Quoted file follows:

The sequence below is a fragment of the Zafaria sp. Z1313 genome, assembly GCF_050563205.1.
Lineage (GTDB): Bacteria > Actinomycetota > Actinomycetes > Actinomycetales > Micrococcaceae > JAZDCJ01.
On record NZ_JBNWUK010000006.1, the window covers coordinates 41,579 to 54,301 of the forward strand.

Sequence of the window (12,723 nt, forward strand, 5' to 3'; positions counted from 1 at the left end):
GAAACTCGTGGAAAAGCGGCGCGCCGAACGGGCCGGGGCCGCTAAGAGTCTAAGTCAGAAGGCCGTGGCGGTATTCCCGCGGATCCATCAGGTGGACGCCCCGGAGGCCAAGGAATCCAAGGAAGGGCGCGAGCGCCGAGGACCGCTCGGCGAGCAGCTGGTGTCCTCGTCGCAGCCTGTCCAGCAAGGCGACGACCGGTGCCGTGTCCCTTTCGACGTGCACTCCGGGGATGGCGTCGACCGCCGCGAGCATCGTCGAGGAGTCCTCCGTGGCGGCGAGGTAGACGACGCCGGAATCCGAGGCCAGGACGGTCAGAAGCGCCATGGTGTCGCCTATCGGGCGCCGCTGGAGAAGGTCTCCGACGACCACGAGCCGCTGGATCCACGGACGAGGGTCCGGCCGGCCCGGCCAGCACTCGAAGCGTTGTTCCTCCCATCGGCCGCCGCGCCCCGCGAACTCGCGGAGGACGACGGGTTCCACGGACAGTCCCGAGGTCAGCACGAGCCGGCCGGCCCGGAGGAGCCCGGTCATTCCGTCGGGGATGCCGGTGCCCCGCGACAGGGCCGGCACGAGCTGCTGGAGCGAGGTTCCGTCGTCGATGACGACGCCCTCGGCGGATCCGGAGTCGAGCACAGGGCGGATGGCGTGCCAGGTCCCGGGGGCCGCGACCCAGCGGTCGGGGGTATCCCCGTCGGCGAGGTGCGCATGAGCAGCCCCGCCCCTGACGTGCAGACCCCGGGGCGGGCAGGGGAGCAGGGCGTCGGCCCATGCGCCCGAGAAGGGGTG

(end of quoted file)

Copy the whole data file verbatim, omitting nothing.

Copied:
The sequence below is a fragment of the Zafaria sp. Z1313 genome, assembly GCF_050563205.1.
Lineage (GTDB): Bacteria > Actinomycetota > Actinomycetes > Actinomycetales > Micrococcaceae > JAZDCJ01.
On record NZ_JBNWUK010000006.1, the window covers coordinates 41,579 to 54,301 of the forward strand.

Sequence of the window (12,723 nt, forward strand, 5' to 3'; positions counted from 1 at the left end):
GAAACTCGTGGAAAAGCGGCGCGCCGAACGGGCCGGGGCCGCTAAGAGTCTAAGTCAGAAGGCCGTGGCGGTATTCCCGCGGATCCATCAGGTGGACGCCCCGGAGGCCAAGGAATCCAAGGAAGGGCGCGAGCGCCGAGGACCGCTCGGCGAGCAGCTGGTGTCCTCGTCGCAGCCTGTCCAGCAAGGCGACGACCGGTGCCGTGTCCCTTTCGACGTGCACTCCGGGGATGGCGTCGACCGCCGCGAGCATCGTCGAGGAGTCCTCCGTGGCGGCGAGGTAGACGACGCCGGAATCCGAGGCCAGGACGGTCAGAAGCGCCATGGTGTCGCCTATCGGGCGCCGCTGGAGAAGGTCTCCGACGACCACGAGCCGCTGGATCCACGGACGAGGGTCCGGCCGGCCCGGCCAGCACTCGAAGCGTTGTTCCTCCCATCGGCCGCCGCGCCCCGCGAACTCGCGGAGGACGACGGGTTCCACGGACAGTCCCGAGGTCAGCACGAGCCGGCCGGCCCGGAGGAGCCCGGTCATTCCGTCGGGGATGCCGGTGCCCCGCGACAGGGCCGGCACGAGCTGCTGGAGCGAGGTTCCGTCGTCGATGACGACGCCCTCGGCGGATCCGGAGTCGAGCACAGGGCGGATGGCGTGCCAGGTCCCGGGGGCCGCGACCCAGCGGTCGGGGGTATCCCCGTCGGCGAGGTGCGCATGAGCAGCCCCGCCCCTGACGTGCAGACCCCGGGGCGGGCAGGGGAGCAGGGCGTCGGCCCATGCGCCCGAGAAGGGGTG